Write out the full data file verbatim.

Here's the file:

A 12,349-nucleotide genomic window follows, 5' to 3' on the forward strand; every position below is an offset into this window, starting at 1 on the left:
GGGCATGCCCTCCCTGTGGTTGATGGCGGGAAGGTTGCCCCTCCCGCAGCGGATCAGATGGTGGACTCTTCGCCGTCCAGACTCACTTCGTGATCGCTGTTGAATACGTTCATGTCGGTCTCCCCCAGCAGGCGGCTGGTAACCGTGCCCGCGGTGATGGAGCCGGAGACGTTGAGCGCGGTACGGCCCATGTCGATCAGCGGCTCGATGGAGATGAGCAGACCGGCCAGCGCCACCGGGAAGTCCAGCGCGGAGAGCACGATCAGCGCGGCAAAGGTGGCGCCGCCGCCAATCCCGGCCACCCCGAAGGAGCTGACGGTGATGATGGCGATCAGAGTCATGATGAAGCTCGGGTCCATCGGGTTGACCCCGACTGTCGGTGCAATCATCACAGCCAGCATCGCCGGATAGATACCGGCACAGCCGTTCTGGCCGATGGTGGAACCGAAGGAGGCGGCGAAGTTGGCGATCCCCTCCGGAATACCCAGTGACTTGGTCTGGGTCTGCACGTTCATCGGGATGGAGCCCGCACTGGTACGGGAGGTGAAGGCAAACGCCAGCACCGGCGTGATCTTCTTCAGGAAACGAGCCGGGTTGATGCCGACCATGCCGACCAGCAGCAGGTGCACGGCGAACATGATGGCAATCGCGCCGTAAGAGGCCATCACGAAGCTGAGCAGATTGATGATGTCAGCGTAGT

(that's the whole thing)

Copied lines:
A 12,349-nucleotide genomic window follows, 5' to 3' on the forward strand; every position below is an offset into this window, starting at 1 on the left:
GGGCATGCCCTCCCTGTGGTTGATGGCGGGAAGGTTGCCCCTCCCGCAGCGGATCAGATGGTGGACTCTTCGCCGTCCAGACTCACTTCGTGATCGCTGTTGAATACGTTCATGTCGGTCTCCCCCAGCAGGCGGCTGGTAACCGTGCCCGCGGTGATGGAGCCGGAGACGTTGAGCGCGGTACGGCCCATGTCGATCAGCGGCTCGATGGAGATGAGCAGACCGGCCAGCGCCACCGGGAAGTCCAGCGCGGAGAGCACGATCAGCGCGGCAAAGGTGGCGCCGCCGCCAATCCCGGCCACCCCGAAGGAGCTGACGGTGATGATGGCGATCAGAGTCATGATGAAGCTCGGGTCCATCGGGTTGACCCCGACTGTCGGTGCAATCATCACAGCCAGCATCGCCGGATAGATACCGGCACAGCCGTTCTGGCCGATGGTGGAACCGAAGGAGGCGGCGAAGTTGGCGATCCCCTCCGGAATACCCAGTGACTTGGTCTGGGTCTGCACGTTCATCGGGATGGAGCCCGCACTGGTACGGGAGGTGAAGGCAAACGCCAGCACCGGCGTGATCTTCTTCAGGAAACGAGCCGGGTTGATGCCGACCATGCCGACCAGCAGCAGGTGCACGGCGAACATGATGGCAATCGCGCCGTAAGAGGCCATCACGAAGCTGAGCAGATTGATGATGTCAGCGTAGT